05:48 Tom Arnold
05:49 Alesha Adams
That's awesome. That's an awesome story to have to look back on, it all works out you know, a month is a great, great thing to have for conversations. So thank you guys for sharing that background. I'm sorry you had to go through what you did to start PetHub, but I'm really glad we got petHub through that 'cause it's so important for the pet community, so that's great. Yeah, so now that we've got that bit of background set there, we're going to go ahead and answer some questions that have been sent in from individuals that are just eager to learn more about lost pet prevention, and so one of the first ones is, tell us about the scariest time you lost a pet, and what happened? and what did you learn? And I know you just gave the origin story, so I wonder if there's any other situations you guys have been in, and have heard of that you can share.
06:31 Lorien Clemens
Well, we have one for our personal, and then I can tell you about a couple of ones that we've had shared from the PetHub community. We actually just -- what month and a half ago,
06:40 Tom Arnold
06:41 Lorien Clemens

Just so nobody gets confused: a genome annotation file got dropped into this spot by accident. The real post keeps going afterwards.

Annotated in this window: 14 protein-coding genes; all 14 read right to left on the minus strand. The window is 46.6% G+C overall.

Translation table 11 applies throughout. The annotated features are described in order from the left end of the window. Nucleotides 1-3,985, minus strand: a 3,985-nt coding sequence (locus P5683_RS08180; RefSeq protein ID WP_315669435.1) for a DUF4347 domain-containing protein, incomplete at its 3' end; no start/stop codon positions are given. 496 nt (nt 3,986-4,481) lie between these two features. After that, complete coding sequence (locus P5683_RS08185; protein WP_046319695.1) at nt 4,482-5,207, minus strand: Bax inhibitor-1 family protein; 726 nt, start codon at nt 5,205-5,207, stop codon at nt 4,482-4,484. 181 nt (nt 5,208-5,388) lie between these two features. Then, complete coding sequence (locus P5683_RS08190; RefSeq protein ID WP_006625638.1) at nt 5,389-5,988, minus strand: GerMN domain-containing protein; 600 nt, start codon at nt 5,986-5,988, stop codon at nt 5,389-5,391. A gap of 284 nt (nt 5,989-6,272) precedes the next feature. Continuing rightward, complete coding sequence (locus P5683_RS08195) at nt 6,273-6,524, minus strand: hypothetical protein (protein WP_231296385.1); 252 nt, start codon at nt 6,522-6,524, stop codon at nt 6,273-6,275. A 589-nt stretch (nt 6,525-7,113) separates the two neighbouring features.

Tormund! So Tormund, our lovely big ginger Tabby, is an escape artist. He wants nothing more than to be an outdoor cat, but he cannot be an outdoor cat. Not only because of where we live, but also he's got some medical issues, and so Tormund, got out, we're not 100% sure how he got out, but it had something to do with answering the door for getting a pizza. Anyway, he got out, but we didn't discover he was actually out for a good hour and a half. And I will tell you that because of what we've built with PetHub, I did know exactly what I needed to do, even though it was extremely scary, so I immediately was able to make sure that his PetHub account was completely up to date, and all the numbers were there, which it was. I was able to quickly start a missing pet report with PetHub.com, which goes out in a 50 mile radius to all the shelters and rescues locally. I was able to go onto his microchip account, which I had listed on PetHub.com, and so I was able to quickly get there and make sure that that was all up to date, and then sent out a missing pet report with them. I was able to post something on next door, and I was able to post to our local Facebook lost and found pets. I did all of that in what, 20 minutes? and when Tom started PetHub that would have taken potentially hours 'cause you had to gathered pictures, gather all the information. All these kinds of things. It was all done immediately. I literally pushed print on the PetHub missing pet report and created lost pet flyers, handed them to Tom. He started walking them around the neighborhood. Tormund did get home at 3:00 AM. He clearly had had a tussle with maybe a raccoon, were not sure, but anyway, it was amazing because immediately we were starting to get people just down the street -- we're able to say, "hey, I think I saw your cat in the backyard." Because we were able to be that fast with getting the word out about our cat. So that was for us, and it ended very well and very easily, but we hear all the time about these random things that you never would have in a million years thought of. This is how my pet would go missing, which is why one of the reasons we started Lost Pet Prevention Month was to help people understand those ways that pets can go missing. So there is the, you know, the door was open a little bit too long and the Houdini cat, you know, scooted out. That's a very common one, I think. But things like, people would have a snowstorm and they didn't realize that the wind was going to push all of the snow up to the side of the house, and then the dog was able to quickly jump over the fence that they have never been able to jump over before.